I like these things because my boys can relate to each of these things very very well. It is a story about another boy, yet a story about themselves as well. The story is unique in that there are very few books about Ethiopian adoption, few books about older child adoption and even fewer about children who were orphaned by death rather than relinquished or abandoned. I would highly recommend this book for your home library. I think we will read this one over and over. As a note, I would suggest talking about feelings after you read this book and giving lots of affirmation. It triggered some sad feelings of loss the first time we read it for one of my sons. He likes this book, because it helps him feel like he is not alone in his loss. That is valuable.

Friday, February 18, 2011

Foto Friday

Hope these pics of adorable IAN kids keep you warm this wintry Friday!

Monday, February 14, 2011

Guest house review: Yebsabi & Ethiopia Guesthouse

From an IAN mom:

We have stayed at both the Yebsabi (Feb. 2010) and the Ethiopia Guesthouse
(Jan. 2011). I would choose the Yebsabi if I were to go again, but it is more

Yebsabi: Super, super clean and the staff are very helpful. The food is
amazing-and a large variety. We stayed in the single room (smallest they have).
All rooms have private baths and we never had a problem with hot water! We
spent a lot of time downstairs in the lobby area talking with other families and
playing outside. We had a few days with power outages while we were there and
they always asked us if we needed the generator on for anything. Laundry
service is fine-our clothes were returned in one day. Programmable safes in
every room. They have a computer in the lobby with internet access. We were
able to skype in the lobby without problem.

Ethiopia Guesthouse: They have a nice grassy area for kids to play (well, maybe
not all of the buildings do, but ours did). I enjoyed the Ethiopian food there,
but not the western food that they made. Breakfast was minimal (plain oatmeal
one morning). There is one bathroom for the floor (sharing with 3/4 other
rooms). We were without water at times, and most of the time had no hot water.
No safe in the room. Small lobby area and they had toys for children. The staff
was very helpful. They also have computer in the lobby for use, and we were able
to skype without problem.

I would stay at both of these places again, it just depends on what you are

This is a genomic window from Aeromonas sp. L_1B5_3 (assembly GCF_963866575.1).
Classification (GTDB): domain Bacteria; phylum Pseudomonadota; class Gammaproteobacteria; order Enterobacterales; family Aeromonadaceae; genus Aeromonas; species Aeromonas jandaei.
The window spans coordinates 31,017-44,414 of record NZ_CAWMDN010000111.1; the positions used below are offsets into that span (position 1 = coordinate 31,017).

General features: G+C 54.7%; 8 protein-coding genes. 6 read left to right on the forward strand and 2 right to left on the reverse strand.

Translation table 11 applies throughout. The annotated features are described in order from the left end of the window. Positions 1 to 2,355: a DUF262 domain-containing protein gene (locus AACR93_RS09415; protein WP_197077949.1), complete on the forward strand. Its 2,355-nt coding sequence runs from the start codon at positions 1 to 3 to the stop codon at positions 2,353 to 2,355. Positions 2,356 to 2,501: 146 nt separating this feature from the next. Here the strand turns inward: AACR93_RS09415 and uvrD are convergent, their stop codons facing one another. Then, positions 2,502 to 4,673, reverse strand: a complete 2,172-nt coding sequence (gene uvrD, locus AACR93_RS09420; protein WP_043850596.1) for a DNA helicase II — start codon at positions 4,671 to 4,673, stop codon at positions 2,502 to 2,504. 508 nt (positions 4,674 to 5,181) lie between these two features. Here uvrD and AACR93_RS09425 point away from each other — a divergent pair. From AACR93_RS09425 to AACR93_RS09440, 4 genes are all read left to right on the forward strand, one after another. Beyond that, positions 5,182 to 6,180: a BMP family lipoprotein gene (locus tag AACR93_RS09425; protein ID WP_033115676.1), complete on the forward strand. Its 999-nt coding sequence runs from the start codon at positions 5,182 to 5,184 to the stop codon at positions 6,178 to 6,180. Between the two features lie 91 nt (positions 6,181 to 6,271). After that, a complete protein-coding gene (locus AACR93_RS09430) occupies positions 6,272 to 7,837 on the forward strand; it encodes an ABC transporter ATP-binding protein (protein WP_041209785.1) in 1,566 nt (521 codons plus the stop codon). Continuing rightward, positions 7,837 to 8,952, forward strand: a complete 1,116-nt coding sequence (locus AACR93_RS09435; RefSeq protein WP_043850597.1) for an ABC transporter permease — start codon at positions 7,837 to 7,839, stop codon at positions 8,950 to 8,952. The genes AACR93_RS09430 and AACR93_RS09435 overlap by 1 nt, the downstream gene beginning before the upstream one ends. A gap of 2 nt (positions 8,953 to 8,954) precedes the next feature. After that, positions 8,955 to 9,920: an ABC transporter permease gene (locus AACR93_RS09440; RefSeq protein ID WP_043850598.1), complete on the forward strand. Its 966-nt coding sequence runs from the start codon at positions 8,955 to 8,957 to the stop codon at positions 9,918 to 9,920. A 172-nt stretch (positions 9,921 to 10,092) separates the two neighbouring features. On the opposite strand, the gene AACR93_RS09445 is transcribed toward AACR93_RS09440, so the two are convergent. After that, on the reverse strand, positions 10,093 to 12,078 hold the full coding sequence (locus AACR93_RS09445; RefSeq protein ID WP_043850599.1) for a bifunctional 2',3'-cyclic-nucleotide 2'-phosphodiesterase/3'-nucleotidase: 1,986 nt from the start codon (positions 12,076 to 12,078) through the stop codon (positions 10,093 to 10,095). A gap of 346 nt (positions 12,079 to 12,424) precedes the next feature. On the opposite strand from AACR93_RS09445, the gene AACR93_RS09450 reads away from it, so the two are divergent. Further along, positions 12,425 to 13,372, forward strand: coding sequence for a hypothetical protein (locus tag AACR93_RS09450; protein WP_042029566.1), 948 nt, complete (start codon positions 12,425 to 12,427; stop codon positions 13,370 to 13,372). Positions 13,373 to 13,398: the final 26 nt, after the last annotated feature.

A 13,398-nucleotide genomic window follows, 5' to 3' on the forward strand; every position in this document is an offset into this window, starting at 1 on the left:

looking for!

Saturday, February 12, 2011

Saturday Snapshots

Sweet IAN kiddos!

Friday, February 4, 2011

Foto Friday

Baby, it's cold outside...but hopefully these sunshiny sweet IAN faces with add warmth to your day!

Wednesday, February 2, 2011

Biographies/Autobiographies featuring Ethiopia

There is No Me Without You by Melissa Fay Greene

From Publishers Weekly: Not unlike the AIDS pandemic itself, the odyssey of Haregewoin Teferra, who took in AIDS orphans, began in small stages and grew to irrevocably transform her life from that of "a nice neighborhood lady" to a figure of fame, infamy and ultimate restoration. In telling her story, journalist Greene who had adopted two Ethiopian children before meeting Teferra, juggles political history, medical reportage and personal memoir. While succinctly interspersing a history of Ethiopia, lucidly tracing the history of AIDS from its early manifestation as "slim disease" in the late 1970s to its appearance as a bizarrely aggressive [form] of Kaposi's sarcoma in the early 1980s, and following the complex path of medication (a super highway in the West, a trail in Africa), Greene rescues Teferra from undeserved oblivion as well as rescuing her from undeserved obloquy (false accusations of child selling). As with her previous books (Praying for Sheetrock; The Temple Bombing; Last Man Out), Greene takes a very close look at what appears to be the fringe of an important social event and illuminates the entire subject. Ethiopia is home to "the second-highest concentration of AIDS orphans in the world"; even as some of the orphans find happy endings in American homes, Greene keeps the urgency of the greater crisis before us in this moving, impassioned narrative.

From Booklist: Haile's parents fled Ethiopia in 1976, two years after a brutal coup and the beatings that resulted in her father's paralysis. Her family relocated to central Minnesota, her father regained professional status as a scholar, and she eventually went to law school. The coup ended a centuries-old monarchy, replacing it with a dictatorship that was ousted by rebels in 1991. Twenty-five years after departing Ethiopia, Haile returns with her husband to explore the effect of the revolution and the upheaval that took away a sense of community. Although her family was reconstituted in the U.S., it was never the same. She gauges the change and measures the extent of her loss, even as she learns of her uncle's valiant efforts to maintain his engineering business and create jobs in a nation suffering from a faltering economy. Haile also sees firsthand remnants of timeless tradition and culture as well as a multicultural nation torn by ethnic divisions that threaten its sense of nationhood. This is a riveting and personal look at a nation still in turmoil.